In a 2010 study, the Bureau of Labor Statistics estimated that the a 65-year-old couple with median drug expenses would need $271,000 to have a 90% chance of having enough money to cover health expenses in retirement (82 for men and 85 for women). This amount includes the Part B premium for physician services and Part D for prescription drugs. Couples with a high level of prescription drug spending could see that number jump to a whopping $371,000!

Medicare currently covers just over 50% of health care expenses. The program does not cover vision, dental or hearing aids, nor does it cover long term care expenses. In addition, health care costs have historically grown at a rate far exceeding overall inflation rate. Some experts suggest you assume a 6% inflation rate when calculating health care expense.

For those of you who are still working, take the right steps to secure a healthy retirement. If your company offers a Qualified High Deductible health insurance plan, you would be eligible to establish a Health Savings Account to start saving for future medical expenses. And think twice before retiring early. Private insurance is expensive, sometimes costing more than $1000 per month for an individual.

If you are already retired, be a prudent shopper for your Medigap policies. Make sure all of your prescriptions are covered, and if they are not, talk to your doctor about an alternative that is covered. And price policies annually, as the prices tend to change yearly.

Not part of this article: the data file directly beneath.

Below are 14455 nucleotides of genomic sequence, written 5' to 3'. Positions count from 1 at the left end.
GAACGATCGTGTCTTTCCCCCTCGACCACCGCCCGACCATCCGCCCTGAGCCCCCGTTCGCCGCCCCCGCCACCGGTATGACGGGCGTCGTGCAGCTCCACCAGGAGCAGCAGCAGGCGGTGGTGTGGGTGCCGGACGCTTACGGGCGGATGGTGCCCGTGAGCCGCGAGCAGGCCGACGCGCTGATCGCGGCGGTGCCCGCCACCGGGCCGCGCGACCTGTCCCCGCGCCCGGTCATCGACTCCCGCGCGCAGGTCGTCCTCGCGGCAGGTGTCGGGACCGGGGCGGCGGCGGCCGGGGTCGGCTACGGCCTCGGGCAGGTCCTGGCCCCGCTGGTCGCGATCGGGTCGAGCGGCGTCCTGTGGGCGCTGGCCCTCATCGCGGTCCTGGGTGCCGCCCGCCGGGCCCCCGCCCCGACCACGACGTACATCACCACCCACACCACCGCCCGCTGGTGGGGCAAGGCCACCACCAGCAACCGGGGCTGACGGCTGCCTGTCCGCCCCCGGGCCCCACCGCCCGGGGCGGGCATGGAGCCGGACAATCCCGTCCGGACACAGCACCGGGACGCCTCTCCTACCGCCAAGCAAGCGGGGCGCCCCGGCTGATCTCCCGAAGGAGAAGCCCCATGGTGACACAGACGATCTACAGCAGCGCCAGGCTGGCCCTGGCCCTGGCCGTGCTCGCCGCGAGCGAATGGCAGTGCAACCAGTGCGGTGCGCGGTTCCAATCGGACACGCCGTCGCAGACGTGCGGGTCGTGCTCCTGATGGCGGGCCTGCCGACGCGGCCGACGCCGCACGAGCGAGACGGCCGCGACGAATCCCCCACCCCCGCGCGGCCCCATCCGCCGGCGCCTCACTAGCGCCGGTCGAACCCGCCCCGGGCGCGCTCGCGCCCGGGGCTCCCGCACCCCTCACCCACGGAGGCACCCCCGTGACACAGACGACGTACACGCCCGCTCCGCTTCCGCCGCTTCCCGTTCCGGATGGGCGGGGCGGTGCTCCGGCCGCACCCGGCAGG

Lastly, remember that you need to act fiscally and you need to act physically. Eat right, exercise and of course, wear sunscreen.

Tracy Allen, CFP®
Financial Advisor

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Market Update through 3/31/13

as of March 28, 2013        
  Total Return
Index 12 months YTD QTD MTD
Stocks        
Russell 3000 14.56% 11.07% 11.07% 3.92%
S&P 500 13.96% 10.61% 10.61% 3.75%
DJ Industrial Average 13.37% 11.93% 11.93% 3.86%
Nasdaq Composite 7.39% 8.51% 8.51% 3.49%
Russell 2000 16.30% 12.39% 12.39% 4.62%
EAFE Index 7.80% 4.40% 4.40% 0.41%
         
Bonds        
Barclays US Aggregate 3.77% -0.12% n/a 0.08%
Barclays Intermediate US Gov/Credit 3.53% 0.26% n/a 0.14%
Barclays Municipal  5.25% 0.23% n/a -0.43%
         
    Current   Prior
Commodity/Currency   Level   Level
         
Crude Oil    $96.36    $93.67
Natural Gas    $3.99    $3.88
Gold    $1,597.70    $1,600.10
Euro    $1.28    $1.29

Mark A. Lewis

Director of Operations

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Gross National Happiness